How to Stop Unwanted Dog Chewing

As much as I’d like to think that my precious little rat terrier is perfect in every way, I have to confess that she does have a minor problem with chewing on household objects. Her preferred dishes of choice are socks, blankets, and pillows. Of course, canine chewing is a healthy activity that soothes their gums, burns off energy, and relieves much needed tension and boredom. While my terrier’s household victims are small and can be easily replaced, there are many dog owners suffering with bigger issues like chewed furniture and doorways. It’s important to teach your dog what the acceptable and unacceptable items are in order to prevent this continuation of the problem. Here are just a few steps that you can take to stop unwanted dog chewing:

Step One-Dog-proof your house.

First of all, I’d like to note that I took all these measures with my dog and the result was a successful operation. The first thing you need to do is think like a dog. What is within their reach? What can they get to? If you were a dog, what are some of the things in the room that you would go after? Put away all of the small items that you don’t want your dog to chew. For instance, instead of leaving shoes or flip flops lying around, you’ll want to store those in the closet or in a separate basket. It’s natural instinct for a dog to want to chew on an object, so if they find something then let it be a learning experience for you, not the dog. This is the beginning process for teaching them what is acceptable to chew on. Keeping things out of reach is the easiest solution.

Step Two-Teach your dog what is acceptable.

If you’re taking away these household objects from your dog, then you cannot completely deprive them of this need. It’s like expecting your baby to not have any toys to play with. Go out and buy toys that your dog can play with. However, do not buy any toys that may resemble household objects such as a toy shoe. Don’t tie two socks together and use that as a toy for your dog. After all, how are they supposed to associate between a “good” sock and a “bad” one. These items should be easily distinguishable from the household objects. Keep all of these acceptable toys in the same basket where your dog can easily access them. After a while your dog will understand that this is their basket and everything they can play with is stored here. In the beginning stages, each time your pet gets something out of the special basket praise them with a treat or pat on the back.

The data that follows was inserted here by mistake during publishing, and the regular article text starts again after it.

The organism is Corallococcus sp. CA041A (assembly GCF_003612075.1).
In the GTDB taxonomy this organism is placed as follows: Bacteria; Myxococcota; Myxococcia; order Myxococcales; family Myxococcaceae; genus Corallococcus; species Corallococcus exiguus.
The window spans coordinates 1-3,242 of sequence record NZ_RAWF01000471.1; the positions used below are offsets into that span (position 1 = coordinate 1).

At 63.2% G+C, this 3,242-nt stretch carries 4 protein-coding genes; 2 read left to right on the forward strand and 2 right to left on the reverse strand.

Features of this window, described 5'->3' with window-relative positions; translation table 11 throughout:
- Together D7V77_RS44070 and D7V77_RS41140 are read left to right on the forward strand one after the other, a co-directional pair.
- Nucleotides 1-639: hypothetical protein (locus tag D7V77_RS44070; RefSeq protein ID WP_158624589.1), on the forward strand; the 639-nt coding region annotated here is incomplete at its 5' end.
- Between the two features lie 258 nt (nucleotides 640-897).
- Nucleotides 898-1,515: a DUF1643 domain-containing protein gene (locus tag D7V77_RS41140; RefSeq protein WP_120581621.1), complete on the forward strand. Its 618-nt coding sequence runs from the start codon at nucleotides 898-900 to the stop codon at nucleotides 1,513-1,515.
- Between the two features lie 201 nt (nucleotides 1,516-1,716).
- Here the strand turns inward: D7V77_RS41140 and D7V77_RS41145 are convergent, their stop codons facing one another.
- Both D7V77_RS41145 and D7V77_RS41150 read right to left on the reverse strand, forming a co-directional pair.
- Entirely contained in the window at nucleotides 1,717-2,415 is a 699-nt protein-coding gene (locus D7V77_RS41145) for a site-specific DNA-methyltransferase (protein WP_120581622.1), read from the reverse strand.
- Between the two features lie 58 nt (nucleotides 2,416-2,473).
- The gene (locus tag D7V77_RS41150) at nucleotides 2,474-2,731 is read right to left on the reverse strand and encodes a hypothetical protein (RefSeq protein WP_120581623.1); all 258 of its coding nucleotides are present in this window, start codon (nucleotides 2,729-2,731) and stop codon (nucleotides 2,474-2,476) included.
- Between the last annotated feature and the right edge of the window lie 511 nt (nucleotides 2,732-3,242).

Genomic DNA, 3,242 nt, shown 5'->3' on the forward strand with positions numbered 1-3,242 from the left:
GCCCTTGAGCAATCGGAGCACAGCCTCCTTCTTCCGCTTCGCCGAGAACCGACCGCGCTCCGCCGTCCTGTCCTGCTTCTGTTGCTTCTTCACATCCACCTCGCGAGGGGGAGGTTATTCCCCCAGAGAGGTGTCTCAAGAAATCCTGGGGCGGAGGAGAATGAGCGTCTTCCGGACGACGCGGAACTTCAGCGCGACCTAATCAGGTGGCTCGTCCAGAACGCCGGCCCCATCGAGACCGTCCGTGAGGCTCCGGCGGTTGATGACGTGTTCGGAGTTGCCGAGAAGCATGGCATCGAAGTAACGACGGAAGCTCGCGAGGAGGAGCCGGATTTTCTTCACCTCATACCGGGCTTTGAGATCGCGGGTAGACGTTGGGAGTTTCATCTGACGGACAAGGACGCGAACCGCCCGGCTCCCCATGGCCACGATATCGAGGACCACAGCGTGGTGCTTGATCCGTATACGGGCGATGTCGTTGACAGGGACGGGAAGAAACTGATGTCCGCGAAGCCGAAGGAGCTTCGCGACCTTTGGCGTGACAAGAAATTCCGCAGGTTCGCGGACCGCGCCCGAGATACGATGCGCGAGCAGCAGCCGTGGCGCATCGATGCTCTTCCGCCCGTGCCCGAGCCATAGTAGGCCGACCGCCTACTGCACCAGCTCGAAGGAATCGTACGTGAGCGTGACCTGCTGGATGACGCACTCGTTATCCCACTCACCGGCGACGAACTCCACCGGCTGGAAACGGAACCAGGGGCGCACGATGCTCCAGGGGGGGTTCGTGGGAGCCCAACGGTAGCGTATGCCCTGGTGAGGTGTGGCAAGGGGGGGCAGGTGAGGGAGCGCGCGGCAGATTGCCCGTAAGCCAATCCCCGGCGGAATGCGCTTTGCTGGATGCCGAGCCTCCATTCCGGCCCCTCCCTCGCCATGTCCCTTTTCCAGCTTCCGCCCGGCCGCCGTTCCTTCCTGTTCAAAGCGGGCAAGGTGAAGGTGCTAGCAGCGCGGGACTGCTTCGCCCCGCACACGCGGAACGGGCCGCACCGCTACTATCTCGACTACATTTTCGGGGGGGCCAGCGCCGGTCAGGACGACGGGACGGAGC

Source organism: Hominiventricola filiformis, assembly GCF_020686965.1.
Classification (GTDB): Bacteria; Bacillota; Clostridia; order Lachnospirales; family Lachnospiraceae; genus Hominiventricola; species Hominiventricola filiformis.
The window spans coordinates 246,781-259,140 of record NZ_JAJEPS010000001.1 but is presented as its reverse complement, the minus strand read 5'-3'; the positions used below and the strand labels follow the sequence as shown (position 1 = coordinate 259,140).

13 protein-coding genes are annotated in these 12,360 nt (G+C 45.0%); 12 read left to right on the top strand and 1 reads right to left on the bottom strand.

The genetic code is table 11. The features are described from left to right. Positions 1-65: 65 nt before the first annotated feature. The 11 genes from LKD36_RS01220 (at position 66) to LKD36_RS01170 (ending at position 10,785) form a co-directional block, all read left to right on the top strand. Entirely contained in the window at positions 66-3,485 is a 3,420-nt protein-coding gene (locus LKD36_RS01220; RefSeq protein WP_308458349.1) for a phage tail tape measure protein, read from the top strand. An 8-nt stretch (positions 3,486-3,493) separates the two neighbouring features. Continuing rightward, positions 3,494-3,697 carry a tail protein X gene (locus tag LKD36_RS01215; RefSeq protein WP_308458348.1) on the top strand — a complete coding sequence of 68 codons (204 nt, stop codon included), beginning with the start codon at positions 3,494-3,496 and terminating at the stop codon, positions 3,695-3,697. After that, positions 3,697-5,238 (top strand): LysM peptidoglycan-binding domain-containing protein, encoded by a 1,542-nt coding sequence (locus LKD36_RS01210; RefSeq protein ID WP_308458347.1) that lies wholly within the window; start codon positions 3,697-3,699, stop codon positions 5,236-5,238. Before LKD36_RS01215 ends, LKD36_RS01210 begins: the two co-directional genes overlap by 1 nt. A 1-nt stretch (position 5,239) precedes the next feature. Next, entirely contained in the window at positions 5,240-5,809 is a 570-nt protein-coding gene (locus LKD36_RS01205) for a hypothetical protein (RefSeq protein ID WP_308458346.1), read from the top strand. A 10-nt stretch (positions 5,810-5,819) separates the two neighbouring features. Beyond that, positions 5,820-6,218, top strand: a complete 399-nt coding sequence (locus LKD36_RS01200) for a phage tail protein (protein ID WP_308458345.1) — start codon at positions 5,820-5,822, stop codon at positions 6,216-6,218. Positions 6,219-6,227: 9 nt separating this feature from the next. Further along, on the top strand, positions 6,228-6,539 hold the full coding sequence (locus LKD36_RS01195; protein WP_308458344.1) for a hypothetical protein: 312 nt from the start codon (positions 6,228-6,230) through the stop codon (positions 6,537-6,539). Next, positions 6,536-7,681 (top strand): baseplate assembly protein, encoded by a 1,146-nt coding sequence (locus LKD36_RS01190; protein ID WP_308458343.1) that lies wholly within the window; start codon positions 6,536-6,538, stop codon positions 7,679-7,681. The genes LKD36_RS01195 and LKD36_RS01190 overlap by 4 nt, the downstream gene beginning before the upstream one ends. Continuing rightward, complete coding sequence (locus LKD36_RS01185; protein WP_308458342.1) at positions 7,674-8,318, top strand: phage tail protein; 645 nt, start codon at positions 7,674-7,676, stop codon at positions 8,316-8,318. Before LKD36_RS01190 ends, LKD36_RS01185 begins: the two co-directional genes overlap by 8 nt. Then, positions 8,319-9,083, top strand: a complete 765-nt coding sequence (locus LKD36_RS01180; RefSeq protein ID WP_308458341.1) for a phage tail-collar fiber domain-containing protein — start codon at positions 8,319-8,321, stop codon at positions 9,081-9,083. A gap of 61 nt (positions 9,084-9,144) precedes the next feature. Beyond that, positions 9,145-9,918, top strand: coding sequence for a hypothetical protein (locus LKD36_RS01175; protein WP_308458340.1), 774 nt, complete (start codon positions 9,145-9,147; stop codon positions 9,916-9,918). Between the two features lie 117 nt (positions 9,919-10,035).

By the way, if you’re having a hard time finding a long-lasting toy that your dog won’t demolish on the first day, then I highly recommend the rubber Kongs. Kongs are rubber toys that come in different degrees of toughness, depending on your dog’s size. The rubber Kong is hollowed out so that you can put peanut butter or other food in the middle. You then freeze the Kong for a period of four to six hours, and then take it out for your dog to play with. The frozen peanut butter takes your dog a long time to finish licking.

Step Three-Change your negative approach.

By now, you’ve probably scolded your dog or used spanking after catching him or her chewing on the edge of a $3000 coffee table. As I mentioned earlier, you must think like a dog in order to understand one. If you spank their bottom and yell “No!” then you still have not offered a solution. Instead, watch your dog until they do something wrong. If they start sniffing and gnawing at furniture then you tell them “No” and then bring them either a chew toy or direct them toward the acceptable toys basket. They need to understand the difference between acceptable and unacceptable objects, or else they’ll keep finding something to chew on regardless of what it is. Also, it’s important to use the reward system. In the beginning, each time they go to the acceptable items basket then reward them with a treat or “special” chew toy. In the event that they do something wrong, always use a one word command that can be easily memorized for a dog. By the way, if you’re still having a hard time breaking them of chewing on furniture then every pet store sells a spray to put on furniture that will leave a terrible taste in your dog’s mouth. It is a non-toxic spray that will deter them from chewing.

Step Four—Exercise with your dog.

When you bought the puppy, you knew that you would have to spend considerable time playing with the pet. After all, it’s not like a television where you buy it and simply sit there and watch it. Dogs have an innate need to bond and play, therefore you need to take a part of your day to walk your pet or play with them in the house. Part of the reason they chew on household objects is due to their pure boredom. Giving your dog a proper outlet for their energy will take their mind off of chewing.

If you follow these steps, then you will dramatically reduce the amount of chewing in the household. Good luck!

We will be happy to hear your thoughts

Leave a reply